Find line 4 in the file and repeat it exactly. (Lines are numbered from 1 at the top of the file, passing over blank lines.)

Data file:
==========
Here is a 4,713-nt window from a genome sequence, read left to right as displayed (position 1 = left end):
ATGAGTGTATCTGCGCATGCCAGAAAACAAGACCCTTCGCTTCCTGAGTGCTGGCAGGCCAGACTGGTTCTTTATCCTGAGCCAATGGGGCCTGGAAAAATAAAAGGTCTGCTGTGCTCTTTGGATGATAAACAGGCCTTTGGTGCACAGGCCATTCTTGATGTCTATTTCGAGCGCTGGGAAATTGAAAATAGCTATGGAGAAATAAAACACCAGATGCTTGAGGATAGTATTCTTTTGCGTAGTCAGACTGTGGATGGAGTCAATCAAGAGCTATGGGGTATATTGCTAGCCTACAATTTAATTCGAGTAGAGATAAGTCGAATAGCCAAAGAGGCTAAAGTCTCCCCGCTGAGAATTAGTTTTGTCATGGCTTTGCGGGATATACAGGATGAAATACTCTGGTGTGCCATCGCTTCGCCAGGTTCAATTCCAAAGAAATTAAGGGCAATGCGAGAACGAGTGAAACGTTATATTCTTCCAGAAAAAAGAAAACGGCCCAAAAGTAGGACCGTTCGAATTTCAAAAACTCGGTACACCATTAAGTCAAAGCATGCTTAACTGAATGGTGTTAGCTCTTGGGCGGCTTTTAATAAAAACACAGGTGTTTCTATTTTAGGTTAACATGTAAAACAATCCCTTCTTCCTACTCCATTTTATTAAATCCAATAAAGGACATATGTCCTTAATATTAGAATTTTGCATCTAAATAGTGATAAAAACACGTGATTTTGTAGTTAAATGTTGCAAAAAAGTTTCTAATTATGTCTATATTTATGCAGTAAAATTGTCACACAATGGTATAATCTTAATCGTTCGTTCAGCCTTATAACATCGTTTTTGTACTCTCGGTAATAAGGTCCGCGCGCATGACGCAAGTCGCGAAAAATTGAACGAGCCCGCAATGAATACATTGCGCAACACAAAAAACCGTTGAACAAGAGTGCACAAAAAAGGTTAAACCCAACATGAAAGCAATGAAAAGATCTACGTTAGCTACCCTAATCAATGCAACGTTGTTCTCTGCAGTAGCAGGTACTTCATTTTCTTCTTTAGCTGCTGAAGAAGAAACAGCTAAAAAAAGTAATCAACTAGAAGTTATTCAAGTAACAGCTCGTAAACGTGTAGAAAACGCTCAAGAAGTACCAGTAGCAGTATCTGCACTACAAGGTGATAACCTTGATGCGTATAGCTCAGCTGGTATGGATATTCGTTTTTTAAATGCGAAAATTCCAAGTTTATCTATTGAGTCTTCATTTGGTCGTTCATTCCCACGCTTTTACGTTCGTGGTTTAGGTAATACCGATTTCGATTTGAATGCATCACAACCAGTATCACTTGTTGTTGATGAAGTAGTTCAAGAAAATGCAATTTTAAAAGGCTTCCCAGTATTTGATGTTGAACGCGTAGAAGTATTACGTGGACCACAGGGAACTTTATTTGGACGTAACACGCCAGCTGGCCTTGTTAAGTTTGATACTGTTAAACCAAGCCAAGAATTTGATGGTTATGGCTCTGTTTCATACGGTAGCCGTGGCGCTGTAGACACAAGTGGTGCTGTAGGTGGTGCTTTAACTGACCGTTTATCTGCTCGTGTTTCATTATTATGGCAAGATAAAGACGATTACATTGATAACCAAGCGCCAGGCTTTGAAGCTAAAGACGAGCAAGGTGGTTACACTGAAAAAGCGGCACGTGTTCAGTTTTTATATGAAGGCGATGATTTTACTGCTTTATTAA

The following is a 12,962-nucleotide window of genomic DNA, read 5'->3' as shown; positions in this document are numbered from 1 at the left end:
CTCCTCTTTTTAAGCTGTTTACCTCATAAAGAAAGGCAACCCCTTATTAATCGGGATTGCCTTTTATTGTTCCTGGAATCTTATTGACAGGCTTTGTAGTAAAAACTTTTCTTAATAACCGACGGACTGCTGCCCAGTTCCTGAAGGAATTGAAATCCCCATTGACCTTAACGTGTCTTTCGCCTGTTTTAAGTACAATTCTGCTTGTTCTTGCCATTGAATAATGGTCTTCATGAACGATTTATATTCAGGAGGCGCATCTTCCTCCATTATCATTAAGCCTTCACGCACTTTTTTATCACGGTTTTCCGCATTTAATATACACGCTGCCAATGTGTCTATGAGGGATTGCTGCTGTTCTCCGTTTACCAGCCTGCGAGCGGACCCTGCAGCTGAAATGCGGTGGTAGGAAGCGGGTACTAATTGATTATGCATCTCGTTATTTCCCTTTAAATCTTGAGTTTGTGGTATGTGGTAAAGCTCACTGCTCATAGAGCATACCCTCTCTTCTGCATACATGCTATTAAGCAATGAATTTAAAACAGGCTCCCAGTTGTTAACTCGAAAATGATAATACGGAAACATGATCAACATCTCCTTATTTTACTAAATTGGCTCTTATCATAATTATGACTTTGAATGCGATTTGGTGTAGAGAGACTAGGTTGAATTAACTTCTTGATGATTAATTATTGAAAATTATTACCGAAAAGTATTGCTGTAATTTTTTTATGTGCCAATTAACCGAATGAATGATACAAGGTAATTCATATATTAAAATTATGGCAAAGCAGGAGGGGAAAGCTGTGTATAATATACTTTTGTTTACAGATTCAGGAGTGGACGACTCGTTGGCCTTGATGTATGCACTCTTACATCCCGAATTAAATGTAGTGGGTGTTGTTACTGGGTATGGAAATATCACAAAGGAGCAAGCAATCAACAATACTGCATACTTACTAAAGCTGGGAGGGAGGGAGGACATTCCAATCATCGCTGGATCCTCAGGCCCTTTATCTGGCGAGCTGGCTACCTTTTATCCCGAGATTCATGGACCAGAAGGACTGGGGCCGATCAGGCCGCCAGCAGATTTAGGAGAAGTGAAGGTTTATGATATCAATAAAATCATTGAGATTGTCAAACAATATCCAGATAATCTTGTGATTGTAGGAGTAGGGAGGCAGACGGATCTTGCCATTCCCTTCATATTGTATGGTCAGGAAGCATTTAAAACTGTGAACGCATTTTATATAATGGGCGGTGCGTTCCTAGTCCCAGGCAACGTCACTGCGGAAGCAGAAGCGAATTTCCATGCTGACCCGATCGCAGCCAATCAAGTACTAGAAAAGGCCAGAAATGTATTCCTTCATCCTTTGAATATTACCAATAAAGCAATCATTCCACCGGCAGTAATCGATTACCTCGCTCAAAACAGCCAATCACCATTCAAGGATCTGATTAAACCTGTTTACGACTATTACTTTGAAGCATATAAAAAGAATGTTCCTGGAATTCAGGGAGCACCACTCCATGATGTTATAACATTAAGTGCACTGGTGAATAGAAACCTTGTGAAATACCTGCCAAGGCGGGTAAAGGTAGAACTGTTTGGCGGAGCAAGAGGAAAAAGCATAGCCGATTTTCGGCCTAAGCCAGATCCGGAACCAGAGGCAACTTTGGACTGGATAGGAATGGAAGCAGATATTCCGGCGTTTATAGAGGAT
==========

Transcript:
CTCCTCTTTTTAAGCTGTTTACCTCATAAAGAAAGGCAACCCCTTATTAATCGGGATTGCCTTTTATTGTTCCTGGAATCTTATTGACAGGCTTTGTAGTAAAAACTTTTCTTAATAACCGACGGACTGCTGCCCAGTTCCTGAAGGAATTGAAATCCCCATTGACCTTAACGTGTCTTTCGCCTGTTTTAAGTACAATTCTGCTTGTTCTTGCCATTGAATAATGGTCTTCATGAACGATTTATATTCAGGAGGCGCATCTTCCTCCATTATCATTAAGCCTTCACGCACTTTTTTATCACGGTTTTCCGCATTTAATATACACGCTGCCAATGTGTCTATGAGGGATTGCTGCTGTTCTCCGTTTACCAGCCTGCGAGCGGACCCTGCAGCTGAAATGCGGTGGTAGGAAGCGGGTACTAATTGATTATGCATCTCGTTATTTCCCTTTAAATCTTGAGTTTGTGGTATGTGGTAAAGCTCACTGCTCATAGAGCATACCCTCTCTTCTGCATACATGCTATTAAGCAATGAATTTAAAACAGGCTCCCAGTTGTTAACTCGAAAATGATAATACGGAAACATGATCAACATCTCCTTATTTTACTAAATTGGCTCTTATCATAATTATGACTTTGAATGCGATTTGGTGTAGAGAGACTAGGTTGAATTAACTTCTTGATGATTAATTATTGAAAATTATTACCGAAAAGTATTGCTGTAATTTTTTTATGTGCCAATTAACCGAATGAATGATACAAGGTAATTCATATATTAAAATTATGGCAAAGCAGGAGGGGAAAGCTGTGTATAATATACTTTTGTTTACAGATTCAGGAGTGGACGACTCGTTGGCCTTGATGTATGCACTCTTACATCCCGAATTAAATGTAGTGGGTGTTGTTACTGGGTATGGAAATATCACAAAGGAGCAAGCAATCAACAATACTGCATACTTACTAAAGCTGGGAGGGAGGGAGGACATTCCAATCATCGCTGGATCCTCAGGCCCTTTATCTGGCGAGCTGGCTACCTTTTATCCCGAGATTCATGGACCAGAAGGACTGGGGCCGATCAGGCCGCCAGCAGATTTAGGAGAAGTGAAGGTTTATGATATCAATAAAATCATTGAGATTGTCAAACAATATCCAGATAATCTTGTGATTGTAGGAGTAGGGAGGCAGACGGATCTTGCCATTCCCTTCATATTGTATGGTCAGGAAGCATTTAAAACTGTGAACGCATTTTATATAATGGGCGGTGCGTTCCTAGTCCCAGGCAACGTCACTGCGGAAGCAGAAGCGAATTTCCATGCTGACCCGATCGCAGCCAATCAAGTACTAGAAAAGGCCAGAAATGTATTCCTTCATCCTTTGAATATTACCAATAAAGCAATCATTCCACCGGCAGTAATCGATTACCTCGCTCAAAACAGCCAATCACCATTCAAGGATCTGATTAAACCTGTTTACGACTATTACTTTGAAGCATATAAAAAGAATGTTCCTGGAATTCAGGGAGCACCACTCCATGATGTTATAACATTAAGTGCACTGGTGAATAGAAACCTTGTGAAATACCTGCCAAGGCGGGTAAAGGTAGAACTGTTTGGCGGAGCAAGAGGAAAAAGCATAGCCGATTTTCGGCCTAAGCCAGATCCGGAACCAGAGGCAACTTTGGACTGGATAGGAATGGAAGCAGATATTCCGGCGTTTATAGAGGAT